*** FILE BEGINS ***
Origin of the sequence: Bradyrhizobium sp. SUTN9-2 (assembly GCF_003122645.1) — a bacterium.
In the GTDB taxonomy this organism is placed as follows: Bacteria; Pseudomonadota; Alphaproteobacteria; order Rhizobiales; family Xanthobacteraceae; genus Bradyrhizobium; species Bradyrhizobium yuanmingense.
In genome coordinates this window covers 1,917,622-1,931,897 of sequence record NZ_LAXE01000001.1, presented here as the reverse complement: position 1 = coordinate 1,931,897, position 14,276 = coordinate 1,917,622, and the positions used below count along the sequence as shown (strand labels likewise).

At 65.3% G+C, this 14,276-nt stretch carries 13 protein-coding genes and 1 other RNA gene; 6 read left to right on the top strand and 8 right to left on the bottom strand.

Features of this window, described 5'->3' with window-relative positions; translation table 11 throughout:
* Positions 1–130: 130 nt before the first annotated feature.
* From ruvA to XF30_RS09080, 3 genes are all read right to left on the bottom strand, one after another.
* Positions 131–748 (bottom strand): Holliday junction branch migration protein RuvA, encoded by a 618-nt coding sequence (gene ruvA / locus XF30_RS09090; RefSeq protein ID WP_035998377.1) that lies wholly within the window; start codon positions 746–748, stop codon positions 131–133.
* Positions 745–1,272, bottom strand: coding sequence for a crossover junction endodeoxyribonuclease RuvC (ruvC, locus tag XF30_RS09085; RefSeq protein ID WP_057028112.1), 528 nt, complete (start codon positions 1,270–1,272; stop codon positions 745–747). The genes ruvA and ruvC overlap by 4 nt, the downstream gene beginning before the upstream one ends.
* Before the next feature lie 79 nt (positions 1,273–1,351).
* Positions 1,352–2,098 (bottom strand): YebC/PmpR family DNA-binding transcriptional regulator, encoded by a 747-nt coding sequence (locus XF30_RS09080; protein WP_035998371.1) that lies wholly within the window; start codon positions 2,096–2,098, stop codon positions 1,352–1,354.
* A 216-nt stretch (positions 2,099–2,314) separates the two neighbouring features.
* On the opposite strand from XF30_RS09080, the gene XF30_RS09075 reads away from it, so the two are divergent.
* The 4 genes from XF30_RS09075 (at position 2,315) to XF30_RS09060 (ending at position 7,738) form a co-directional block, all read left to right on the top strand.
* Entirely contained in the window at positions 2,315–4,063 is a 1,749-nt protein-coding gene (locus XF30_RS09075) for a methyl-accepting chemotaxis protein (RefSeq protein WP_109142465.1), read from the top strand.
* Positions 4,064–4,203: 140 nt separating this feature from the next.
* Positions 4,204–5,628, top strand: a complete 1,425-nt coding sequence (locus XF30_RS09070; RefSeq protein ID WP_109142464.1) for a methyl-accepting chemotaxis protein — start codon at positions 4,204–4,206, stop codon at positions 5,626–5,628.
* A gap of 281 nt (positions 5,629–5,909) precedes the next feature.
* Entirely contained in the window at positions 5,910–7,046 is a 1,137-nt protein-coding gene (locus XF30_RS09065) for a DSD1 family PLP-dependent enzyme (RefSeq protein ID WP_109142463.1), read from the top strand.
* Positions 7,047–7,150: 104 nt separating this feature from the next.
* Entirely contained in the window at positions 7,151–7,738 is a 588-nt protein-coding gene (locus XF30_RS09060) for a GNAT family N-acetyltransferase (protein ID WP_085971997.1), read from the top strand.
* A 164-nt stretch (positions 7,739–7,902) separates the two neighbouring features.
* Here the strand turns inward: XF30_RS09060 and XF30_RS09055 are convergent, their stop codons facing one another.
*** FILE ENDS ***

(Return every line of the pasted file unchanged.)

Origin of the sequence: Bradyrhizobium sp. SUTN9-2 (assembly GCF_003122645.1) — a bacterium.
In the GTDB taxonomy this organism is placed as follows: Bacteria; Pseudomonadota; Alphaproteobacteria; order Rhizobiales; family Xanthobacteraceae; genus Bradyrhizobium; species Bradyrhizobium yuanmingense.
In genome coordinates this window covers 1,917,622-1,931,897 of sequence record NZ_LAXE01000001.1, presented here as the reverse complement: position 1 = coordinate 1,931,897, position 14,276 = coordinate 1,917,622, and the positions used below count along the sequence as shown (strand labels likewise).

At 65.3% G+C, this 14,276-nt stretch carries 13 protein-coding genes and 1 other RNA gene; 6 read left to right on the top strand and 8 right to left on the bottom strand.

Features of this window, described 5'->3' with window-relative positions; translation table 11 throughout:
* Positions 1–130: 130 nt before the first annotated feature.
* From ruvA to XF30_RS09080, 3 genes are all read right to left on the bottom strand, one after another.
* Positions 131–748 (bottom strand): Holliday junction branch migration protein RuvA, encoded by a 618-nt coding sequence (gene ruvA / locus XF30_RS09090; RefSeq protein ID WP_035998377.1) that lies wholly within the window; start codon positions 746–748, stop codon positions 131–133.
* Positions 745–1,272, bottom strand: coding sequence for a crossover junction endodeoxyribonuclease RuvC (ruvC, locus tag XF30_RS09085; RefSeq protein ID WP_057028112.1), 528 nt, complete (start codon positions 1,270–1,272; stop codon positions 745–747). The genes ruvA and ruvC overlap by 4 nt, the downstream gene beginning before the upstream one ends.
* Before the next feature lie 79 nt (positions 1,273–1,351).
* Positions 1,352–2,098 (bottom strand): YebC/PmpR family DNA-binding transcriptional regulator, encoded by a 747-nt coding sequence (locus XF30_RS09080; protein WP_035998371.1) that lies wholly within the window; start codon positions 2,096–2,098, stop codon positions 1,352–1,354.
* A 216-nt stretch (positions 2,099–2,314) separates the two neighbouring features.
* On the opposite strand from XF30_RS09080, the gene XF30_RS09075 reads away from it, so the two are divergent.
* The 4 genes from XF30_RS09075 (at position 2,315) to XF30_RS09060 (ending at position 7,738) form a co-directional block, all read left to right on the top strand.
* Entirely contained in the window at positions 2,315–4,063 is a 1,749-nt protein-coding gene (locus XF30_RS09075) for a methyl-accepting chemotaxis protein (RefSeq protein WP_109142465.1), read from the top strand.
* Positions 4,064–4,203: 140 nt separating this feature from the next.
* Positions 4,204–5,628, top strand: a complete 1,425-nt coding sequence (locus XF30_RS09070; RefSeq protein ID WP_109142464.1) for a methyl-accepting chemotaxis protein — start codon at positions 4,204–4,206, stop codon at positions 5,626–5,628.
* A gap of 281 nt (positions 5,629–5,909) precedes the next feature.
* Entirely contained in the window at positions 5,910–7,046 is a 1,137-nt protein-coding gene (locus XF30_RS09065) for a DSD1 family PLP-dependent enzyme (RefSeq protein ID WP_109142463.1), read from the top strand.
* Positions 7,047–7,150: 104 nt separating this feature from the next.
* Entirely contained in the window at positions 7,151–7,738 is a 588-nt protein-coding gene (locus XF30_RS09060) for a GNAT family N-acetyltransferase (protein ID WP_085971997.1), read from the top strand.
* A 164-nt stretch (positions 7,739–7,902) separates the two neighbouring features.
* Here the strand turns inward: XF30_RS09060 and XF30_RS09055 are convergent, their stop codons facing one another.